“I did three good years, had a great time, and then when Gloucester came knocking, I was like, ‘Feeling good, feeling great, I’ll go down there’. Did four years and it was quite tough at times, but in that final year, Dan Tobin was the trainer and Johan (Ackermann) the coach. I found a little bit of youth again and things were going good. 

“Then I got the call again to go down to Bristol and working with Pat, working with the trainers, medical staff, I feel like… I know people say you get better as you get older but I feel like I’m in a great place at the moment. Physically I have been challenging the limits of what a 35-, 36-year-old can do. Why can’t he be just as fit as he was when he was 20? Why can’t he be just as strong?”

In all his time in the UK, there has never been an offer for Afoa to go home and go back playing at Super Rugby level, but that didn’t mean he wasn’t tempted to leave. ‘There was a time our kids were getting a bit older, so we were half-thinking about going home and calling it quits.

“But like I said, I have been feeling amazing the last few years and I guess when you play you don’t want regrets when you finish and I think if I did finish any earlier I would always have a ‘What if? I should have kept playing’. At the moment, I’m just happy to be contributing.”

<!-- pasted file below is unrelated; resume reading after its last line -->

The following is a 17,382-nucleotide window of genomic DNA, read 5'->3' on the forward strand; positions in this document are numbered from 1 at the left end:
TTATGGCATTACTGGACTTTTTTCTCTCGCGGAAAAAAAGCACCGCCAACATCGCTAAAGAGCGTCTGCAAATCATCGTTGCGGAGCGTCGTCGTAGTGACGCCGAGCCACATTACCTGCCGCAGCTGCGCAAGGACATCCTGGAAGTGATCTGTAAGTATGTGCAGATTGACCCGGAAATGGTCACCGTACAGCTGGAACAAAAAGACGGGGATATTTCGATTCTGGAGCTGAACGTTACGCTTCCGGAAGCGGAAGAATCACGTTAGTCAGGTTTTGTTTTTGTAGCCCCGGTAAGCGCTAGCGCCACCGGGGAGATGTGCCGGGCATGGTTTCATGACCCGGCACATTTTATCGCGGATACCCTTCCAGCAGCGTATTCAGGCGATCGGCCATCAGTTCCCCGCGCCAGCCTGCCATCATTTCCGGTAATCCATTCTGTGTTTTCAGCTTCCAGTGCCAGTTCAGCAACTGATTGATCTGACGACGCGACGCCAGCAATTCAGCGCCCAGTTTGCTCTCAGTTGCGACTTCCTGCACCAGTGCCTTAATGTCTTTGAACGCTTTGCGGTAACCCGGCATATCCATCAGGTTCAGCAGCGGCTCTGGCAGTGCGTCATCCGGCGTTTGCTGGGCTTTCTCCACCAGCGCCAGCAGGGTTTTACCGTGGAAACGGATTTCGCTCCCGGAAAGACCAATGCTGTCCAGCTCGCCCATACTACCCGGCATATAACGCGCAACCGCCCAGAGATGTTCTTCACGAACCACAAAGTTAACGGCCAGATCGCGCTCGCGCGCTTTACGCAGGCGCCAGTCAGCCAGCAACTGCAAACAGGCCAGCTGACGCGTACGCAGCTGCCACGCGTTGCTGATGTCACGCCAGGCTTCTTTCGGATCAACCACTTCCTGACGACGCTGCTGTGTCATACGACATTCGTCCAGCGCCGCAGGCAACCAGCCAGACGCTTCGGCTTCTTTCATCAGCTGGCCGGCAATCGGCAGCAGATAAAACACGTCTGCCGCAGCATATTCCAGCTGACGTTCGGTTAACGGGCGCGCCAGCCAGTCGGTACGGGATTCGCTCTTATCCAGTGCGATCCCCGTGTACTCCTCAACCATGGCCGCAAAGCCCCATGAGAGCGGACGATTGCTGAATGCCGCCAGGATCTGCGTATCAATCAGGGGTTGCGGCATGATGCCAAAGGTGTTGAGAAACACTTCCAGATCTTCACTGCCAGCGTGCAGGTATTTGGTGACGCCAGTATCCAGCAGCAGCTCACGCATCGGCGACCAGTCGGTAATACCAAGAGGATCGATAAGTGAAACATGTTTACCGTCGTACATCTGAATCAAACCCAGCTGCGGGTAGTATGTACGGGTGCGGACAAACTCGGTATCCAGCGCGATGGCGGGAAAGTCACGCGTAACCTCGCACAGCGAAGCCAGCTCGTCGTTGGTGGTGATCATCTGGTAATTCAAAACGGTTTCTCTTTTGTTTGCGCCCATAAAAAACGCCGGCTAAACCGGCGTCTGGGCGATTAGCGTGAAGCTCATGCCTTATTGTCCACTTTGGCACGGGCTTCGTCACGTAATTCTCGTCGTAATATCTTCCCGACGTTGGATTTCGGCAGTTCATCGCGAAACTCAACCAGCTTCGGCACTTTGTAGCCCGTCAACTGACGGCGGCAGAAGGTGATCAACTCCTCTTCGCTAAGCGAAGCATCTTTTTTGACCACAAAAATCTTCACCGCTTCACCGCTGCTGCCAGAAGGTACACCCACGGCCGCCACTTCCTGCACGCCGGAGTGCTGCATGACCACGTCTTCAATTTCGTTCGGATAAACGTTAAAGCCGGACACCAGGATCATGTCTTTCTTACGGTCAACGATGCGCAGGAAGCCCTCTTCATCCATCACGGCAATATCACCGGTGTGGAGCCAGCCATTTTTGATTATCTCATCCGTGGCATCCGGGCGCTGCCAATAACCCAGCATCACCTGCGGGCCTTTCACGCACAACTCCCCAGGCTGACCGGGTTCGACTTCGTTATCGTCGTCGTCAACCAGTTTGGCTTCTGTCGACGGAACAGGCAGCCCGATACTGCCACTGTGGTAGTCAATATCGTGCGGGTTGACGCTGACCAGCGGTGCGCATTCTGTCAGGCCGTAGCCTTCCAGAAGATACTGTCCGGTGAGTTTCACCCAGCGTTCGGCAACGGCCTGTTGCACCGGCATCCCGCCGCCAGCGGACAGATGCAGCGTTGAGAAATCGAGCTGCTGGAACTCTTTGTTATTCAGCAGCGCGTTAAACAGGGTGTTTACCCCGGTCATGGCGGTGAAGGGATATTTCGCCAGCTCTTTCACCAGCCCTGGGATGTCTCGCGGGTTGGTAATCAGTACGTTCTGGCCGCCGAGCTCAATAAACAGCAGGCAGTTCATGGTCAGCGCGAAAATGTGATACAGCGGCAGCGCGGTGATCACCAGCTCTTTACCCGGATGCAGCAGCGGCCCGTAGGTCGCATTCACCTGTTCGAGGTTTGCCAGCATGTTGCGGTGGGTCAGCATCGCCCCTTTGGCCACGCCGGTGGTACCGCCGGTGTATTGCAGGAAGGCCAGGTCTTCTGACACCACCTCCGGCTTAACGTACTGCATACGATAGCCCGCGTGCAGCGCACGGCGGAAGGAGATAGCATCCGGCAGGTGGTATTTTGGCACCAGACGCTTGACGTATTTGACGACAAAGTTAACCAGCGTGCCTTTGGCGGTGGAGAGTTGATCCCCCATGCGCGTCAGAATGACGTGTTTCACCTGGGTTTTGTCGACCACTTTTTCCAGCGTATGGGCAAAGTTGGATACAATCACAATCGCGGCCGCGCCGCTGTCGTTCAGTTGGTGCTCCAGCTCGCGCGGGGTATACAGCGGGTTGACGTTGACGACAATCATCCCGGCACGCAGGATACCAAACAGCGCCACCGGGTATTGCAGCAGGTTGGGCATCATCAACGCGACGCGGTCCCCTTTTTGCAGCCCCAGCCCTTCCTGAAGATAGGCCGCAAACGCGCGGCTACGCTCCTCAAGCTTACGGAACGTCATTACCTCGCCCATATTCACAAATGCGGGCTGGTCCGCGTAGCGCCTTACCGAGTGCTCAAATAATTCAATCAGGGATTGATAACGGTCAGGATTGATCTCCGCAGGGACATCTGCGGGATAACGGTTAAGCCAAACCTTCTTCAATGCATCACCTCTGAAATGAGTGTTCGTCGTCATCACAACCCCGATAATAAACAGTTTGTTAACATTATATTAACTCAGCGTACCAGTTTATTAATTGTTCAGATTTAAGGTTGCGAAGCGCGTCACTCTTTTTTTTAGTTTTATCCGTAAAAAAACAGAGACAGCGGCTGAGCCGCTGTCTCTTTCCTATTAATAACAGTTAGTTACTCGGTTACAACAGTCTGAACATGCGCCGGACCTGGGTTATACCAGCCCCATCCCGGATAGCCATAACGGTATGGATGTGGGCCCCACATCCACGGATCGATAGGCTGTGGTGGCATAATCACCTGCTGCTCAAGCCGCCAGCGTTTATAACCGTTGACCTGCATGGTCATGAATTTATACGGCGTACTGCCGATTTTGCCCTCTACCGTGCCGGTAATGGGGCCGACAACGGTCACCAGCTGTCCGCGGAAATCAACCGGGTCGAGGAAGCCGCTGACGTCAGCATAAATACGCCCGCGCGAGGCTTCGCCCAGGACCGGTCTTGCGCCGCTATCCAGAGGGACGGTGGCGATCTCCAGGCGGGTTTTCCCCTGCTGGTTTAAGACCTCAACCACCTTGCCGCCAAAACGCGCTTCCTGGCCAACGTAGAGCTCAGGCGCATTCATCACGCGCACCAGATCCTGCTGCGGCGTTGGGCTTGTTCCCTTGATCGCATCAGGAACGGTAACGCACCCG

It’s quite the steeled mindset to possess in a sport where the demands now placed on a tighthead are a world away from what the nuts and bolts role used to be in the not-so-distant past. “It is harder,” he insisted.

John Afoa award

John Afoa’s form with Bristol resulted in selection on the 2018/19 Gallagher Premiership dream team for 2018/19 (Photo by David Rogers/Getty Images for Premiership Rugby)

“The scrums have stayed the same but the expectation around the field is getting more and more. A very good example is Owen (Franks) missing out on the World Cup (with New Zealand). That has just highlighted how the game has grown, where you don’t have any passengers.